With the new cost of CCNA, why not go ICND1 + 2??

Unanswered Question
Jun 28th, 2008

It just seems like with both paths costing 250.00 why would someone take the composite exam rather then break it down into two tests? Im trying to decide what to do myself so I am genuinely curious....

I have this problem too.
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compsolv Sat, 06/28/2008 - 17:34

Yeah - I agree! If you are really, really, really great at networking already and you are not wanting to waste extra time testing, then the combo is for you. For most mortals, we enjoyed the baby steps.

Anthony J Sequeira

#15626

www.freeiestuff.com

mlaforest Sat, 06/28/2008 - 17:57

Crap, I checked a few days ago and it was only $150, oh well.

I'm in the same boat as you (I just got into Cisco a couple months ago). I think I'm just going to study as much as I can and take the 640-802 CCNA though. Either way you have to learn the material to pass right, so why not just learn it all and get it out of the way on one swoop? For me the testing center is a good hour drive, so I'd rather just have to make that trip (hopefully) once.

The only thing I'm really concerned about is time, and maybe a sim question tripping me up. From what I hear the ICND1+ICND2 track gives you much more time, but if you know the material well enough it probably won't matter much if you're a little more rushed.. or does it?

cyphur353 Sun, 06/29/2008 - 03:32

Save time - not sure about you, but every time I have to take a test, I have to block off about 3 hours between the actual test and traffic to and from.

wannabccna Sun, 06/29/2008 - 16:38

I think it's easier to digest one exam than the two together. I failed the 640-822 today with a 714 (needed 804)my problem? Didn't watch the clock. I called in the Vue and when setting up my exam asked the lady how much time I was given and she said 110 minutes. It's 90 minutes and I found out the hard way. I ran out of time and I know it's my own fault. I actually felt good about the exam but spent to much time on some of the questions like the simulations. When time ran out I still had like 8 or 10 questions left. Needless to say I was bummed and think I would have aced the test had I skipped the one I was one and hurried through the rest.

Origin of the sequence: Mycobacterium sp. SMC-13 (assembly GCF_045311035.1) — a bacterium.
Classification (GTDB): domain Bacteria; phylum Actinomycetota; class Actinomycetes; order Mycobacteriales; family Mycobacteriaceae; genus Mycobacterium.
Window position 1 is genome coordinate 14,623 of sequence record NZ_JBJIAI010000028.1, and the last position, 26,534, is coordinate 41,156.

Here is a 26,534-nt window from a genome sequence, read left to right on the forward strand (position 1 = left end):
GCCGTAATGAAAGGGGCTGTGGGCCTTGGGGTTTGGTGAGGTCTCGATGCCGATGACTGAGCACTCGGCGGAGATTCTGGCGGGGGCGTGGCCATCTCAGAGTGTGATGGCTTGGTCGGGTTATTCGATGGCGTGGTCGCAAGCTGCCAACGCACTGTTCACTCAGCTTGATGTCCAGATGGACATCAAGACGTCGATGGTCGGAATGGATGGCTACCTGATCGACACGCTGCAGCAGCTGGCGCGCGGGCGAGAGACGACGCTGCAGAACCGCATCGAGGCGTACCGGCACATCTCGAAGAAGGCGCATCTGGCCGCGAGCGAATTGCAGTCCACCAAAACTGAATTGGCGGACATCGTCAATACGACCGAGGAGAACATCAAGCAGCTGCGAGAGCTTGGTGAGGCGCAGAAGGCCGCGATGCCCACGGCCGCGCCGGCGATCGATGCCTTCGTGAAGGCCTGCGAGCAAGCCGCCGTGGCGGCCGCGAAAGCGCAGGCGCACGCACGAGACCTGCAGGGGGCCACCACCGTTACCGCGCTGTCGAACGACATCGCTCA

Well I hope I helped someone out. Watch the clock. I got 100% in 3 areas. 90% in one area and 62%, 55% and 39% in three other areas. I can't help but think I was on my way to acing this exam only I let myself run out of time.

Later,

wannabccna

rsvensson Tue, 07/01/2008 - 05:59

When I first took my CCNA (3 years ago), I took the composite. Here is why:

The composite and each of the ICNDs each have the same number of questions and timeframe to take. This allows the ICNDs to go more indepth of the topics covered, rather than a general overview, which the composite does.

Take it from me, I passed the 640-801 with a 937.

I respect everyones opinion here but I would agree with the persons who say to take the two test approach. Here are a few reasons:

1. Price is the same so why not. Yes, if the composite was 200 versus 250 then I would take the composite. But, for the same price... hell I dont mind limiting the questions to something more specific than an overall of ICND1 and ICND2.

2. Focus of study. Instead of focusing on routing, switching, cabling, etc... why not just focus per test. CCNA is considered one of the hardest tests for Cisco (other than CCIE of course) because it has so many different subjects to learn. Why not halve those subjects?

3. Short term goals. By breaking the tests in half... you are usually more excited to get that easy first pass and then get motivated to do well on the second test. Plus, if someone fails the composite test... they may be demoralized and go back to just take the two method test in the first place. (Im not a psychologist of course but that is something that has made my decision for me.)

Overall, my personal experience is for me to get my recertifications. I have 5+ years experience with Cisco but it doesnt mean I know I can pass the test how Cisco wants me to pass it. I realize in my own mind that I know how to perform LAN troubleshooting and WAN troubleshooting but I need to make sure to not waste money on failing a test for not answering it the Cisco way. Unfortunately I cannot give a good story in regards to why I let my certifications lapse other than me complaining why I didnt take this test a month sooner! (So I am not paying 250 and should of paid 150. LOL) But, if we are all in this boat... then I might as well get over it and do it.

Either way.... good luck on your test(s) and I will take my tests! :)

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